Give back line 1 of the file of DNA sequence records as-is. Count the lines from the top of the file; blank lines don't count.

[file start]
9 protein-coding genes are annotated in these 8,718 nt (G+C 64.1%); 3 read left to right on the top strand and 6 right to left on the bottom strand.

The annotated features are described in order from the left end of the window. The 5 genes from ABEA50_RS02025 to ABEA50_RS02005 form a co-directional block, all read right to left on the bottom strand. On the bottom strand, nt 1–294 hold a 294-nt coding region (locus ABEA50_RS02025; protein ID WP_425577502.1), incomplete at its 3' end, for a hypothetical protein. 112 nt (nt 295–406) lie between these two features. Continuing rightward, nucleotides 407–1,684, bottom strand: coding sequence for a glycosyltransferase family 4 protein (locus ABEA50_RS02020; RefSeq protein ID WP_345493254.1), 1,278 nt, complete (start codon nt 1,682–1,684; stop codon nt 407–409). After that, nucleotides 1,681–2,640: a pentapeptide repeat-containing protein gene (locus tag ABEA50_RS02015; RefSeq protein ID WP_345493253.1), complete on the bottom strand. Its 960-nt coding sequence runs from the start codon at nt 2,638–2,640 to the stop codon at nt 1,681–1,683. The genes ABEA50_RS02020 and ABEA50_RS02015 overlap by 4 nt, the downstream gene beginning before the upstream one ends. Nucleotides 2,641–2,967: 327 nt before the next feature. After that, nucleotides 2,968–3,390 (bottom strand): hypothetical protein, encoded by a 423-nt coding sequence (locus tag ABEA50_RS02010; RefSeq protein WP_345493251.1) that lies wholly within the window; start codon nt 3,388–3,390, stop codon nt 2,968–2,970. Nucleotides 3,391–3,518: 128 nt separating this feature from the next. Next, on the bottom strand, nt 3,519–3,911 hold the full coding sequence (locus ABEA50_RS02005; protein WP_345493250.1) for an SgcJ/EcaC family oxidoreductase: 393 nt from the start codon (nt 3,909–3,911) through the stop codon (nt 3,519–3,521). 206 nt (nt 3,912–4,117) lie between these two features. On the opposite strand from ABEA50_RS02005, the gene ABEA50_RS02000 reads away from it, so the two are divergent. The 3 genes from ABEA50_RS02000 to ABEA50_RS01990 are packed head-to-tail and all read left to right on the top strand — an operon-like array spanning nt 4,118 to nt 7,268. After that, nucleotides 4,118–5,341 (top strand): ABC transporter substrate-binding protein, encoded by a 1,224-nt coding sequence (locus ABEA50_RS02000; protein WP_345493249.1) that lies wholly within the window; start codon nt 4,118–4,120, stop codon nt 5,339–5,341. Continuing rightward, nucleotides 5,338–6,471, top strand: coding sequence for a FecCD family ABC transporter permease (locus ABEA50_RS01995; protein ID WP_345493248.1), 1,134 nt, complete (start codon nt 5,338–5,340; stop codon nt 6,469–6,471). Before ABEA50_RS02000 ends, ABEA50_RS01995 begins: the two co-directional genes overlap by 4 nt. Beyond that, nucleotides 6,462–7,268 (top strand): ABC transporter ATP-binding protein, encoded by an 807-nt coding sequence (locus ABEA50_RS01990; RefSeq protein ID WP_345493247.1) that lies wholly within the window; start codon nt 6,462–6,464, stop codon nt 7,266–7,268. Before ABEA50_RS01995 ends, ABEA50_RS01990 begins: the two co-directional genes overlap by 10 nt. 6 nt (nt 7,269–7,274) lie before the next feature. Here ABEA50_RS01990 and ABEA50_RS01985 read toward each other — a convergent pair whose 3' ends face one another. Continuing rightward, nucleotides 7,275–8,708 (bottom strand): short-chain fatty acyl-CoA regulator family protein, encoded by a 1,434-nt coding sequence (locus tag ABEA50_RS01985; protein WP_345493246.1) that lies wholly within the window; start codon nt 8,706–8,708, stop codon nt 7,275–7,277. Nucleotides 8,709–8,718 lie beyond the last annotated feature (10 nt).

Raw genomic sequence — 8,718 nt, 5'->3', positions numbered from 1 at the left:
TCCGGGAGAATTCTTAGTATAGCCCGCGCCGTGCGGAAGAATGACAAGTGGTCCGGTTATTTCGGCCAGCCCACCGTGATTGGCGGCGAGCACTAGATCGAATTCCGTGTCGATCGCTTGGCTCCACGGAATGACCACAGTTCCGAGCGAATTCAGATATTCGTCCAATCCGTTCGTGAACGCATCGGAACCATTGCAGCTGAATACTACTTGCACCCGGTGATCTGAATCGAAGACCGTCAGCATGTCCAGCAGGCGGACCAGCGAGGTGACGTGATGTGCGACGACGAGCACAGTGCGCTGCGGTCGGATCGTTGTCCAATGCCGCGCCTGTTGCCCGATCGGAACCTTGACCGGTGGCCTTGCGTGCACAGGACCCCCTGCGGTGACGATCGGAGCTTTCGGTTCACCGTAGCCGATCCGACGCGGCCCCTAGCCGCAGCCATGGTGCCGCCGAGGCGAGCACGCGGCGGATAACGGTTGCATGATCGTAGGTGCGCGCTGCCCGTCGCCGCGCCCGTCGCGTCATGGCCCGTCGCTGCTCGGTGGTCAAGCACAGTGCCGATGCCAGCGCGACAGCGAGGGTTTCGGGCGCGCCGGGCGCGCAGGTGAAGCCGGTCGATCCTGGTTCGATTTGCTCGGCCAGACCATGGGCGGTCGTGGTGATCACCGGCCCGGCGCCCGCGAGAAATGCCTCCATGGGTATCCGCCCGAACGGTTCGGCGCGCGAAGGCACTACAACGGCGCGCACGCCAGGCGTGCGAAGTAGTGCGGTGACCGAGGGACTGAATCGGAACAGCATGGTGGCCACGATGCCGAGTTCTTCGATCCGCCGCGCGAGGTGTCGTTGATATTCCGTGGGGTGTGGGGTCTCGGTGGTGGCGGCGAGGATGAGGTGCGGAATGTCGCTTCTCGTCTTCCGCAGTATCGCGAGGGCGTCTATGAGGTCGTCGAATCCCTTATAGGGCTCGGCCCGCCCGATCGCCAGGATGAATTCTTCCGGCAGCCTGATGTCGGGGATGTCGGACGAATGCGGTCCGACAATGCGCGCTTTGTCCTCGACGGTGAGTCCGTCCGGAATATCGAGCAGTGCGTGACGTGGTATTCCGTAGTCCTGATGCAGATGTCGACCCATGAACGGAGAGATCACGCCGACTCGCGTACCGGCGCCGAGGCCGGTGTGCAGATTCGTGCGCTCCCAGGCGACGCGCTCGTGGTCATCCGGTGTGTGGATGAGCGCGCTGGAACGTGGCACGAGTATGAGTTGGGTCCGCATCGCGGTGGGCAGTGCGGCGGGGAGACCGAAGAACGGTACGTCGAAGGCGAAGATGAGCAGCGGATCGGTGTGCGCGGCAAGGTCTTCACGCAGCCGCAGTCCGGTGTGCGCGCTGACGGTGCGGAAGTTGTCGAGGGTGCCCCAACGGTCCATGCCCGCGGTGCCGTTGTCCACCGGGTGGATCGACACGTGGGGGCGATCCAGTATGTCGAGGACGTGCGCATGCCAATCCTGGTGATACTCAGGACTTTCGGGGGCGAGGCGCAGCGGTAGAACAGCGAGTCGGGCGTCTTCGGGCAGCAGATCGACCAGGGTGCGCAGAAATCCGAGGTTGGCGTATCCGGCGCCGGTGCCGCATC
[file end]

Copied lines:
9 protein-coding genes are annotated in these 8,718 nt (G+C 64.1%); 3 read left to right on the top strand and 6 right to left on the bottom strand.